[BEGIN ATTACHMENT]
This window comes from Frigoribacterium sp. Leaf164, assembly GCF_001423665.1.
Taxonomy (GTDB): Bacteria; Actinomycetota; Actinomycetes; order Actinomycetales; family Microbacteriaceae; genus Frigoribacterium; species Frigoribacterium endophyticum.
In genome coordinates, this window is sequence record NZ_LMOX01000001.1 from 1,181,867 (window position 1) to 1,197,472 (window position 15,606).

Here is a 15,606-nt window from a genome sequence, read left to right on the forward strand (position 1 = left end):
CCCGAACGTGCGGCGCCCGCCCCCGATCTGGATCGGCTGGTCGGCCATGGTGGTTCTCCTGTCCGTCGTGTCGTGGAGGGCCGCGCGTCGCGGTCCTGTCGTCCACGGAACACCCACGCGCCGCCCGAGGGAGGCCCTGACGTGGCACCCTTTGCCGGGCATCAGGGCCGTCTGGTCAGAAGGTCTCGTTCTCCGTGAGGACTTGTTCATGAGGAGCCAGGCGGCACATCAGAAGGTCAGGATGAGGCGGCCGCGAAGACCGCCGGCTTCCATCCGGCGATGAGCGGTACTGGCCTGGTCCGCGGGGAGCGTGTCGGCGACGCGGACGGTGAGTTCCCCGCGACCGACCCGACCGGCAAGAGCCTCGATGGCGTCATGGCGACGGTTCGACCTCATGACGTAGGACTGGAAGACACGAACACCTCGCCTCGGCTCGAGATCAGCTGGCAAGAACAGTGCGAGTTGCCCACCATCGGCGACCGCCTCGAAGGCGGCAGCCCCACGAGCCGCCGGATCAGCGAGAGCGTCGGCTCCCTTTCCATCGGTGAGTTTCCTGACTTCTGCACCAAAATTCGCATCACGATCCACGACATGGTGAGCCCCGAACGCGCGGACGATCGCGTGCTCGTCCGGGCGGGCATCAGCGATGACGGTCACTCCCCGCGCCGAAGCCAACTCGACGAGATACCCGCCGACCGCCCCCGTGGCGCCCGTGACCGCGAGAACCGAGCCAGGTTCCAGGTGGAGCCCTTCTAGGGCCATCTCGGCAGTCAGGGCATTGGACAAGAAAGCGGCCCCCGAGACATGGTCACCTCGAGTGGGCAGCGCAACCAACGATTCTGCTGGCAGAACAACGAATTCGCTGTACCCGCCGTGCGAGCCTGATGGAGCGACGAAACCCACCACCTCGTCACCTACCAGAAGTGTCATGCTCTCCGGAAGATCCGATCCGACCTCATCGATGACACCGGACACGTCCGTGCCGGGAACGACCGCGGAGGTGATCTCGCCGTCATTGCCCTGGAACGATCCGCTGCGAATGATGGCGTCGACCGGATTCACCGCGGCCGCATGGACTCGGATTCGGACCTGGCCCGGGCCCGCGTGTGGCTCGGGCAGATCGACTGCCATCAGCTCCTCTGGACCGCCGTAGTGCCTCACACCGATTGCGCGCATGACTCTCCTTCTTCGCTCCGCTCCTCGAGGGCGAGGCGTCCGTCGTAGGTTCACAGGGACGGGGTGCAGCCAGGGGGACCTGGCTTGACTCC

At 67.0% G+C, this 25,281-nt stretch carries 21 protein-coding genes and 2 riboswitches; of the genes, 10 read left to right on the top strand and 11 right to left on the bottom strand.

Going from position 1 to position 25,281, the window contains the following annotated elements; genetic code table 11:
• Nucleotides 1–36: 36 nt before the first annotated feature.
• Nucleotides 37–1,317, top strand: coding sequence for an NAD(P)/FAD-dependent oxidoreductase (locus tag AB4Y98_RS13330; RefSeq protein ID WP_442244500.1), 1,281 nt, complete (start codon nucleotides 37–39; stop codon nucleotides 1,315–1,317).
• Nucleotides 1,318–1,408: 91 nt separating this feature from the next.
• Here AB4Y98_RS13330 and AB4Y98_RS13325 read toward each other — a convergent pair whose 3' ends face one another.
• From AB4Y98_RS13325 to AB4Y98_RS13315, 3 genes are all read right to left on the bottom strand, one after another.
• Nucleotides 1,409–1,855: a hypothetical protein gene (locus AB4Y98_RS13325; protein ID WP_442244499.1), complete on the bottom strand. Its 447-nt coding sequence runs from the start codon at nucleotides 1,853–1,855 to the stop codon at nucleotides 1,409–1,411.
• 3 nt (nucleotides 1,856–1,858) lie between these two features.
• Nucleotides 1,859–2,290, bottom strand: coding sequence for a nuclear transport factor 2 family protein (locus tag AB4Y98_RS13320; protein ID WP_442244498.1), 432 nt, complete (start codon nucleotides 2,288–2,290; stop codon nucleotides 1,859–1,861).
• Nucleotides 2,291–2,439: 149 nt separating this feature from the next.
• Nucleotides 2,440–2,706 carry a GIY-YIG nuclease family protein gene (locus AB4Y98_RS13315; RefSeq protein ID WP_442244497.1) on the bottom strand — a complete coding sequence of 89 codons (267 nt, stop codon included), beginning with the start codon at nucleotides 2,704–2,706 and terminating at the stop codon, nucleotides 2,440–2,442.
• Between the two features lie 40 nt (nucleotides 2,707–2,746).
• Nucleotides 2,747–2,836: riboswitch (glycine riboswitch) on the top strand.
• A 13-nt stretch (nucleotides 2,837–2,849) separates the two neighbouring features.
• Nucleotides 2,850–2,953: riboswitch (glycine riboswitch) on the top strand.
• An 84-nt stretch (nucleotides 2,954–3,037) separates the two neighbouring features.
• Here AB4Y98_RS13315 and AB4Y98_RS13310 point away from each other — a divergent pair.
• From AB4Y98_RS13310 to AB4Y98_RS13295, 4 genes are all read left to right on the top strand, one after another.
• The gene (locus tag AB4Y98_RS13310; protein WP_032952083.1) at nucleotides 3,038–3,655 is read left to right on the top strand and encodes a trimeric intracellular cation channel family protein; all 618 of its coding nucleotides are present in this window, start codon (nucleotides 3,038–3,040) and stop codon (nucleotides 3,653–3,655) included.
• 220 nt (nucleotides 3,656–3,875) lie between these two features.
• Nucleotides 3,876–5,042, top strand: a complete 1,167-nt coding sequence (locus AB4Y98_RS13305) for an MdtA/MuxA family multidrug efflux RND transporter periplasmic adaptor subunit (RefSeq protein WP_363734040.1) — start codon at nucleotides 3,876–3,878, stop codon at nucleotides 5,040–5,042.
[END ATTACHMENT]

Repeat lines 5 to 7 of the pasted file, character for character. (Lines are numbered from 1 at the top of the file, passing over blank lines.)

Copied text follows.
CCCGAACGTGCGGCGCCCGCCCCCGATCTGGATCGGCTGGTCGGCCATGGTGGTTCTCCTGTCCGTCGTGTCGTGGAGGGCCGCGCGTCGCGGTCCTGTCGTCCACGGAACACCCACGCGCCGCCCGAGGGAGGCCCTGACGTGGCACCCTTTGCCGGGCATCAGGGCCGTCTGGTCAGAAGGTCTCGTTCTCCGTGAGGACTTGTTCATGAGGAGCCAGGCGGCACATCAGAAGGTCAGGATGAGGCGGCCGCGAAGACCGCCGGCTTCCATCCGGCGATGAGCGGTACTGGCCTGGTCCGCGGGGAGCGTGTCGGCGACGCGGACGGTGAGTTCCCCGCGACCGACCCGACCGGCAAGAGCCTCGATGGCGTCATGGCGACGGTTCGACCTCATGACGTAGGACTGGAAGACACGAACACCTCGCCTCGGCTCGAGATCAGCTGGCAAGAACAGTGCGAGTTGCCCACCATCGGCGACCGCCTCGAAGGCGGCAGCCCCACGAGCCGCCGGATCAGCGAGAGCGTCGGCTCCCTTTCCATCGGTGAGTTTCCTGACTTCTGCACCAAAATTCGCATCACGATCCACGACATGGTGAGCCCCGAACGCGCGGACGATCGCGTGCTCGTCCGGGCGGGCATCAGCGATGACGGTCACTCCCCGCGCCGAAGCCAACTCGACGAGATACCCGCCGACCGCCCCCGTGGCGCCCGTGACCGCGAGAACCGAGCCAGGTTCCAGGTGGAGCCCTTCTAGGGCCATCTCGGCAGTCAGGGCATTGGACAAGAAAGCGGCCCCCGAGACATGGTCACCTCGAGTGGGCAGCGCAACCAACGATTCTGCTGGCAGAACAACGAATTCGCTGTACCCGCCGTGCGAGCCTGATGGAGCGACGAAACCCACCACCTCGTCACCTACCAGAAGTGTCATGCTCTCCGGAAGATCCGATCCGACCTCATCGATGACACCGGACACGTCCGTGCCGGGAACGACCGCGGAGGTGATCTCGCCGTCATTGCCCTGGAACGATCCGCTGCGAATGATGGCGTCGACCGGATTCACCGCGGCCGCATGGACTCGGATTCGGACCTGGCCCGGGCCCGCGTGTGGCTCGGGCAGATCGACTGCCATCAGCTCCTCTGGACCGCCGTAGTGCCTCACACCGATTGCGCGCATGACTCTCCTTCTTCGCTCCGCTCCTCGAGGGCGAGGCGTCCGTCGTAGGTTCACAGGGACGGGGTGCAGCCAGGGGGACCTGGCTTGACTCC

At 67.0% G+C, this 25,281-nt stretch carries 21 protein-coding genes and 2 riboswitches; of the genes, 10 read left to right on the top strand and 11 right to left on the bottom strand.

Going from position 1 to position 25,281, the window contains the following annotated elements; genetic code table 11: